- Sunday Age, November 30, 2008
THIS week in Poznan, Poland, the world's environment ministers are meeting to begin negotiations for a new treaty to reduce global warming. They are doing so in an unstable economic climate, with more countries moving into recession and unemployment rising. Traditionally, when times are tough, environmental issues take a back seat. In the words of Barbara Helfferich, the European Commission spokeswoman on the environment, "investing in reducing emissions is more difficult to do in times of economic downturn than when you have money to spend". But as the dangers of climate change become more apparent, our political leaders cannot afford to stick to old patterns. This time, they cannot pretend that the health of the economy does not ultimately depend on the health of the Earth.
Fortunately, US President-elect Barack Obama is backing the long-term view. Although he has not released the details of his proposed economic stimulus package, he has called upon America to produce "wind farms and solar panels, fuel-efficient cars and the alternative energy technologies that can free us from our dependence on foreign oil and keep our economy competitive in the years ahead". In other words, Mr Obama intends to pursue what Ms Helfferich describes as a counter-intuitive strategy. In her words: "Because there is an economic turndown, it is just the time to tackle the transition from a high-carbon to a low-carbon economy."
It is to be hoped that Mr Obama sticks to his plan, because the world is at a critical moment. Although no government has officially repudiated climate change goals, Italy's Environment Minister, Stefania Prestigiacomo, said last month that profound changes were needed in the European Union climate change package because of the global economic crisis. Poland, a coal-based economy, has expressed similar concerns. Some industrialists have also become hesitant about green investments: T. Boone Pickens, an Oklahoma oil tycoon who leased thousands of hectares in Texas for a giant wind farm, has delayed the project. Another possibility is that the slump will halt investment generally, which may reduce emissions (and employment) in the short-term, while doing nothing to change the way energy is produced.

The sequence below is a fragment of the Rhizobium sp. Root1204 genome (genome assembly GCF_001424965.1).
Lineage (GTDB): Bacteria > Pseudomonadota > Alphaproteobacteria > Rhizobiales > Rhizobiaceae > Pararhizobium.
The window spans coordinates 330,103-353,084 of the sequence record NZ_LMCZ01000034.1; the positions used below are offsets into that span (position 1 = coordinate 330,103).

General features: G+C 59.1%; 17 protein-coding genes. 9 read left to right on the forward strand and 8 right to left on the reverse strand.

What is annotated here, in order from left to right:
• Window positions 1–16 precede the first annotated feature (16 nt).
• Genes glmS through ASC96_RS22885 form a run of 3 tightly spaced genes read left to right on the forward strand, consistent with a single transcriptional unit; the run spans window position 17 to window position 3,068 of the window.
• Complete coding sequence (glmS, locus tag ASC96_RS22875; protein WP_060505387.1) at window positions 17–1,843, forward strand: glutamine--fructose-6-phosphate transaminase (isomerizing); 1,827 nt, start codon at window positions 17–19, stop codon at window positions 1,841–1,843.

The challenges are enormous. According to the United Nations, 40 per cent of the world's power-generating capacity has to be replaced in the next five to 10 years. Earlier this month the International Energy Agency reported that the pace of growth in India, China and other developing countries meant greenhouse gas emissions were proliferating faster than any efforts by Western economies to reduce them. The agency said the five major emitters — China, the US, the European Union, India and Russia — had "to ensure secure energy supplies and to curtail rising emissions" despite the pressures of the financial crisis.
In Australia, Treasurer Wayne Swan has pointed out there is only a slight difference in the cost of reducing emissions by 5 per cent off 2000 levels by 2020, or by the scientifically responsible figure of 25 per cent. Last week the bank HSBC released a study of 12,000 respondents in 12 countries, including China, Brazil, India and the US, on attitudes to climate change. It showed almost twice as many people wanted governments to invest in ways of curbing greenhouse gas emissions than supported the Kyoto protocol. The world is waiting for leadership in Poland this week.